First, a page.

– Patrick Byers (Chairperson), Department of Fruit Science, Southwest Missouri State University, Mountain Grove, Missouri. Arranged for us to present our findings at the 2000 Missouri Small Fruit Conference.
    – Don Reck (Director), Bridging the Gap, Kansas City, Missouri. Assisted in the arrangements of the field day
    – The Eldorado Spring Sun. Advertised for the field day and covered the day in the paper.
    – Raul Hernandez (friend), Milo, Missouri, helped haul hay and straw to the farm, helped with the field day and many other small tedious jobs.

    Results:
    This project had small successes and one major failure. In the weekly counting of weeds it became obvious the corn gluten meal was having an effect. For plantain, pigweed, lambs quarters and bull nettles a noticeable decrease was observed, particularly in the lambs quarters. Unfortunately, approximately 4 weeks into the project we began to see foxtail grass, lots of grass. By the end of June it has almost completely taken over the patch.

    As an organic grower with hand weeding and mulching the only other options available to us for weed control, the corn gluten meal appears to be a viable option. We had hoped for greater control of the weeds but further research has shed some light in what went wrong.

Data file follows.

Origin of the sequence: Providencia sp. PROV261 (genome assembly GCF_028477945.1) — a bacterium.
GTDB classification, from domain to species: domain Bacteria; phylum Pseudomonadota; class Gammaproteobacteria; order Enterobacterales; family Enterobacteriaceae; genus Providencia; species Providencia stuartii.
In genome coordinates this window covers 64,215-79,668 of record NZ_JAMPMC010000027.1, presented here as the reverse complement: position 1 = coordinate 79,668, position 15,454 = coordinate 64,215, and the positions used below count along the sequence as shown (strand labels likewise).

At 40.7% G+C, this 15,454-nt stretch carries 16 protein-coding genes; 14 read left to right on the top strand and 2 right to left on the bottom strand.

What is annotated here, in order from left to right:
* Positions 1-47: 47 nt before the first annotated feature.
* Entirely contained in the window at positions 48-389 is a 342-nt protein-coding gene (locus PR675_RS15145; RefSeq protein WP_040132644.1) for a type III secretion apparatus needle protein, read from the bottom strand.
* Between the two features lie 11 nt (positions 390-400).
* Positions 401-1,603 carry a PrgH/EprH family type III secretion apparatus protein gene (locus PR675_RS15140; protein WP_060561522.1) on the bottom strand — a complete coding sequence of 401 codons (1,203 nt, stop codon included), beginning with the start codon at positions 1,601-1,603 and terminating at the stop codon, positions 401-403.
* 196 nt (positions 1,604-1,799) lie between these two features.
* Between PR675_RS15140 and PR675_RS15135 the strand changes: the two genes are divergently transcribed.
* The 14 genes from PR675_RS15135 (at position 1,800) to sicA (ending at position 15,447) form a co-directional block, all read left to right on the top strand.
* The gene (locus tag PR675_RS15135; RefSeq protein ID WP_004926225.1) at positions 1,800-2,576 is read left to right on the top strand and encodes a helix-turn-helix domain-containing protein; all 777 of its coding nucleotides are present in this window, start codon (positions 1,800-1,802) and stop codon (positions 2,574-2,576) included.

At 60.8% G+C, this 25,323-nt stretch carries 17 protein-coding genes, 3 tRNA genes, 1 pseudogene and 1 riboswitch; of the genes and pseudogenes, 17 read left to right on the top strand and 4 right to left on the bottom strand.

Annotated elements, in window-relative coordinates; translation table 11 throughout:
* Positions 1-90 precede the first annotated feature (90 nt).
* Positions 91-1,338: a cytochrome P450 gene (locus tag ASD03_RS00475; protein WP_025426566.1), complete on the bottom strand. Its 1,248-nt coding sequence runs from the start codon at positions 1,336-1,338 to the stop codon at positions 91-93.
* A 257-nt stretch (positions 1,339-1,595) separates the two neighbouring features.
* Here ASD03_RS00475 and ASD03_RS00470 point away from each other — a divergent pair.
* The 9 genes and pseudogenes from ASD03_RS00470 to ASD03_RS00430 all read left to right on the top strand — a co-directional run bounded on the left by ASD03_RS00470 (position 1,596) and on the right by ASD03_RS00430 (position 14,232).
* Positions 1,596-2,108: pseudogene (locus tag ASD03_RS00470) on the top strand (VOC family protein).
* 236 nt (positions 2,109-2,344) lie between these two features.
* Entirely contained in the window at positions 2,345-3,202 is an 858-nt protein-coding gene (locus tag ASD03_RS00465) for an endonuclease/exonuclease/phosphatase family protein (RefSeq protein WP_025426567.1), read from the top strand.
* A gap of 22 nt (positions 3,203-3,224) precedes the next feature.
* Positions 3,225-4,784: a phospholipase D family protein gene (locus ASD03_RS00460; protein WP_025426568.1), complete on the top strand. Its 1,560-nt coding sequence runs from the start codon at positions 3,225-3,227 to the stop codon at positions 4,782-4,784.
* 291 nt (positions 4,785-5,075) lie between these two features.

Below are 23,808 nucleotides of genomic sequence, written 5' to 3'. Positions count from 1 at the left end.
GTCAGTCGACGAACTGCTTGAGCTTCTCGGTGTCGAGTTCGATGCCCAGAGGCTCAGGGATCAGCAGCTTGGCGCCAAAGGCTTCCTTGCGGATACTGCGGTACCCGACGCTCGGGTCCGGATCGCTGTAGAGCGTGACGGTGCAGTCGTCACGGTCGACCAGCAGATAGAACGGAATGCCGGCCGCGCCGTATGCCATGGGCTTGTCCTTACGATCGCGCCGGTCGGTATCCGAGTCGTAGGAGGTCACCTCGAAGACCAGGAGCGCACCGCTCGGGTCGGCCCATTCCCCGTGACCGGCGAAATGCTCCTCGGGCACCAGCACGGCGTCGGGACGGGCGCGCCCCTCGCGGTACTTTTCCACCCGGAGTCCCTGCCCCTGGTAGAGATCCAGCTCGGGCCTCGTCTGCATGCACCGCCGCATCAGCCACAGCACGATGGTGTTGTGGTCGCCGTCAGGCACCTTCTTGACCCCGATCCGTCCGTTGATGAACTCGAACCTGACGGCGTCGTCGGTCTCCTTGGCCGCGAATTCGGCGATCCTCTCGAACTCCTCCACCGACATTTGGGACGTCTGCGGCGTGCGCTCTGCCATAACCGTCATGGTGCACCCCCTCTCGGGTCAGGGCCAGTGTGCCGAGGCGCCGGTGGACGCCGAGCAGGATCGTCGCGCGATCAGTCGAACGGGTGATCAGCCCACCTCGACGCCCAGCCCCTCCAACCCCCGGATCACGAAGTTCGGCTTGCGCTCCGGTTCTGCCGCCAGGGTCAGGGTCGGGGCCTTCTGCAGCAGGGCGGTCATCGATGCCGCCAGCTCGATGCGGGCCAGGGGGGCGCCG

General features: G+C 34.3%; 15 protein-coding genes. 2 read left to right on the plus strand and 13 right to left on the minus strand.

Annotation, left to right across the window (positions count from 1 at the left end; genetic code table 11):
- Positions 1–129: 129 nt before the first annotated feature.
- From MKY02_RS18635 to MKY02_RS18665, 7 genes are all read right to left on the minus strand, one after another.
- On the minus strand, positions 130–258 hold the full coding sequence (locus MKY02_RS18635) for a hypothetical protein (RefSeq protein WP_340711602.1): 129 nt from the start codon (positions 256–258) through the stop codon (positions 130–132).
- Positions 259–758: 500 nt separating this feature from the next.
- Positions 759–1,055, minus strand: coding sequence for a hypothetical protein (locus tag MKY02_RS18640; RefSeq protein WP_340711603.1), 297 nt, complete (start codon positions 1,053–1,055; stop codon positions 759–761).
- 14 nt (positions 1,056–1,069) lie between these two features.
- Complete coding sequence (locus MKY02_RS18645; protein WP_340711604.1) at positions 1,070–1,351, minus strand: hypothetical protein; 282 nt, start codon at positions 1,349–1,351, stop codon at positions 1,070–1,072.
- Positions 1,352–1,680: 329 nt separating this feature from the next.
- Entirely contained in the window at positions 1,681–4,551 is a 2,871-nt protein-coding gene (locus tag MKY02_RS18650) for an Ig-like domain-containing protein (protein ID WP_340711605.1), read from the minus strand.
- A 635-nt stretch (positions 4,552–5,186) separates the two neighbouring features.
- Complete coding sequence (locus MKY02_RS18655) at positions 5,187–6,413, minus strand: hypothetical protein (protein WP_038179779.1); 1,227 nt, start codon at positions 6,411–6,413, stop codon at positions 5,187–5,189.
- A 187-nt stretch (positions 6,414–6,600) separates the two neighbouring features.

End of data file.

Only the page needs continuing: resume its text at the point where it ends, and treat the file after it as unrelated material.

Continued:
Wet, wet, wet, it appears that in extremely wet conditions like we had, weeds are not as affected by the inhibiting effects of the corn gluten meal. It is suggested that when things start to dry out that corn gluten meal be reapplied. Careful on this issue, since too dry will reduce the effect of the corn gluten meal as well, in a drought condition it needs to be watered in. I would also apply the corn gluten meal more often. We did two applications, one at the beginning and another on the 5th of June. I have found out that it should be applied every 1-2 weeks for 3 to 4 applications initially depending on weather conditions and weed types. This applies to the timing issue; corn gluten meal is only effective if applied prior to weed germination. You need to know what weeds you are trying to control and apply the corn gluten meal 2 to 3 weeks before average germination date.

    One note of interest was that no weeds appeared in the areas between the raised beds. We feel it was because our corn gluten meal “floated” down into this area.

    The second part of the project was to determine what if any effect the corn gluten meal had as a soil amendment. Our soil test results showed no difference in residual nitrogen. Field observation however showed the beds with the higher levels of applied corn gluten meal had healthier plants with more runners indicating higher nitrogen levels.

    Discussion: